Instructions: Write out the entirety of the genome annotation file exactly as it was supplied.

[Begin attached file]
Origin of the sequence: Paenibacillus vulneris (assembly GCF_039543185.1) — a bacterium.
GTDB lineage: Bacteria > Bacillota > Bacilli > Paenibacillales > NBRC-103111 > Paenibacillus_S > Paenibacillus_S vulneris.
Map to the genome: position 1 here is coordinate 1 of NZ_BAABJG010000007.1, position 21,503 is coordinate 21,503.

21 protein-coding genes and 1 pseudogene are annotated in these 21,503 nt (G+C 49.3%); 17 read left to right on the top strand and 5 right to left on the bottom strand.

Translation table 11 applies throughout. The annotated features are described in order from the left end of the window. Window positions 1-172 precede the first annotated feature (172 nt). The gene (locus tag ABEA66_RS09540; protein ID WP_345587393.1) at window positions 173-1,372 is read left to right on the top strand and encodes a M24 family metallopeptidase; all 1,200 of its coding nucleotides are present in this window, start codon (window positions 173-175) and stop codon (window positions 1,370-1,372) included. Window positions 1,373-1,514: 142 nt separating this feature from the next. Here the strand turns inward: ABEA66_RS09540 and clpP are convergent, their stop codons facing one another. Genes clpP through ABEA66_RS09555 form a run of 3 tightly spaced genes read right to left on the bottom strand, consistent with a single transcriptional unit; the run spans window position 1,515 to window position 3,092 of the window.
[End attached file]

Origin of the sequence: Paenibacillus vulneris (assembly GCF_039543185.1) — a bacterium.
GTDB lineage: Bacteria > Bacillota > Bacilli > Paenibacillales > NBRC-103111 > Paenibacillus_S > Paenibacillus_S vulneris.
Map to the genome: position 1 here is coordinate 1 of NZ_BAABJG010000007.1, position 21,503 is coordinate 21,503.

21 protein-coding genes and 1 pseudogene are annotated in these 21,503 nt (G+C 49.3%); 17 read left to right on the top strand and 5 right to left on the bottom strand.

Translation table 11 applies throughout. The annotated features are described in order from the left end of the window. Window positions 1-172 precede the first annotated feature (172 nt). The gene (locus tag ABEA66_RS09540; protein ID WP_345587393.1) at window positions 173-1,372 is read left to right on the top strand and encodes a M24 family metallopeptidase; all 1,200 of its coding nucleotides are present in this window, start codon (window positions 173-175) and stop codon (window positions 1,370-1,372) included. Window positions 1,373-1,514: 142 nt separating this feature from the next. Here the strand turns inward: ABEA66_RS09540 and clpP are convergent, their stop codons facing one another. Genes clpP through ABEA66_RS09555 form a run of 3 tightly spaced genes read right to left on the bottom strand, consistent with a single transcriptional unit; the run spans window position 1,515 to window position 3,092 of the window.